What are bipolar disorders?

Bipolar disorders are mental illnesses that can cause mood swings. These swings can include mania and hypomania.

Types of bipolar disorders: 

  • Bipolar I: At least one manic episode that lasts for at least seven days or requires hospitalization
  • Bipolar II: Alternating depressive and hypomanic episodes
  • Cyclothymic disorder: Alternating periods of hypomania and depression mixed with normal moods
  • Unspecified bipolar disorder: Periods of elevated moods that don't fit in with the other types of bipolar disorders

Causes of bipolar disorders

Scientists and researchers haven't identified causes of bipolar disorders. There may be some brain differences in people with the disorders. Stressful events such as a death, divorce or financial problems may also trigger a manic episode that leads to a diagnosis.

Risk factors for bipolar disorders

It's not possible to predict who might develop bipolar disorders. People who experience the following have an increased risk:
Substance abuse: Misusing drugs or alcohol can trigger a manic or depressive episode. This can also make the symptoms of the episode worse. Certain prescription medications can have a similar effect.

  • Trauma: Abuse may increase your chances of developing bipolar disorders. That's the case even if the event happened when you were a child. Stressful situations and lack of sleep can cause a manic episode.
  • Gender: Equal numbers of men and women have bipolar disorders. Women are more likely to be rapid cyclers. They often have more depressive episodes than men. Rapid cycling means a person experiences four or more manic, hypomanic or depressive episodes in a year.
  • Family history: Bipolar disorders appear to run in families. A person with a parent or sibling who has a bipolar disorder may be more likely to develop it. Most people with a family history of bipolar disorder never show signs of the illness.

Symptoms of bipolar disorders

The main symptom of bipolar disorders is distinct mood episodes. Mania is an elevated mood. Manic episodes typically need to last for at least one week. During this time, you may have very high energy levels or irritability. Other signs of a mania might include:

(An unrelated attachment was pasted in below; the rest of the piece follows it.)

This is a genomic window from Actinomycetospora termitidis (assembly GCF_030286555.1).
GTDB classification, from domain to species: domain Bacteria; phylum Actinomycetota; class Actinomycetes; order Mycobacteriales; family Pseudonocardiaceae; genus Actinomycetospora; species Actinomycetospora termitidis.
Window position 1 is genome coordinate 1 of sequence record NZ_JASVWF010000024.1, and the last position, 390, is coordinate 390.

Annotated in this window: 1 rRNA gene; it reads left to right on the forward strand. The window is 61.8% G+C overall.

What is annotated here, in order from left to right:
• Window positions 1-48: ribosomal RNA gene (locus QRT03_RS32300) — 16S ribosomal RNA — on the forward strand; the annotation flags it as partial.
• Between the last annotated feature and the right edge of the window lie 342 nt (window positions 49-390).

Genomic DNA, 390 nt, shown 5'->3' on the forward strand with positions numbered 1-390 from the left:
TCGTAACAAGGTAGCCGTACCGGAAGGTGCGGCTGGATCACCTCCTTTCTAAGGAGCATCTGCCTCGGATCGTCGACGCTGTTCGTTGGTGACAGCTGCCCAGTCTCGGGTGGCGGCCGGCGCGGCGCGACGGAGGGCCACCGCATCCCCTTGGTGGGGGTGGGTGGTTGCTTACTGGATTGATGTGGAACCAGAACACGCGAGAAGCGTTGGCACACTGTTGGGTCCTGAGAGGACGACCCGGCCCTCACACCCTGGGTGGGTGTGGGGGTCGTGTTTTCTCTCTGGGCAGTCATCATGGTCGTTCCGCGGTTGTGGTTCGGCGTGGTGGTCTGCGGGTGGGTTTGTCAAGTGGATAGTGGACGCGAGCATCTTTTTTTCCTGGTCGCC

• Rapid speech
  • Increased activity
  • Difficulty sleeping
  • Psychotic behaviors
  • Taking on too many projects at the same time
  • Engaging in risky behaviors like spending a lot of money

Hypomania symptoms aren't as severe as full mania. People with hypomanic episodes are usually able to function well. They don't always show signs of psychosis.
In people with bipolar disorders, manic episodes give way to periods of depression. During a depressive episode, you may feel sad and have low energy levels. Other symptoms of depression can include:

  • Feeling tired
  • Forgetfulness
  • Decreased activity
  • Loss of enjoyment
  • Eating too much or too little
  • Difficulty sleeping or excessive sleeping
  • Feelings of hopelessness, worry and emptiness

Diagnosis of bipolar disorders

Medical doctors, including psychiatrists, and psychologists can diagnose bipolar disorders. These are doctors who specialize in treating people who have mental illnesses. They follow specific criteria in the Diagnostic and Statistical Manual of Mental Disorders (DSM). This is a guidebook that helps doctors diagnose mental illness. 
To make the diagnosis, your doctor gives you a physical exam. They ask you questions and may want you to do lab tests. Bipolar disorder doesn't show up in your blood. Doctors use the lab test to make sure you don't have conditions with similar symptoms. You need to have at least one episode of mania or hypomania to have a bipolar disorder diagnosis.

Treatments for bipolar disorders

Most people with bipolar disorders take medication to control their symptoms. These may include mood stabilizers, antipsychotic medications and antidepressants.
In combination with prescribed medication, you may need psychotherapy. This means you discuss your behaviors with a therapist. During sessions, you can learn how to deal with symptoms of mania and depression. Exercise, meditation and prayer may also help some people cope.

Recovery from bipolar disorders

There's no cure for bipolar disorders. People often manage them with a combination of medication, psychotherapy and other therapies. Some people diagnosed with a bipolar disorder in their teenage years see their symptoms decrease. Symptoms sometimes disappear after teens' brains finish developing in their early adult years.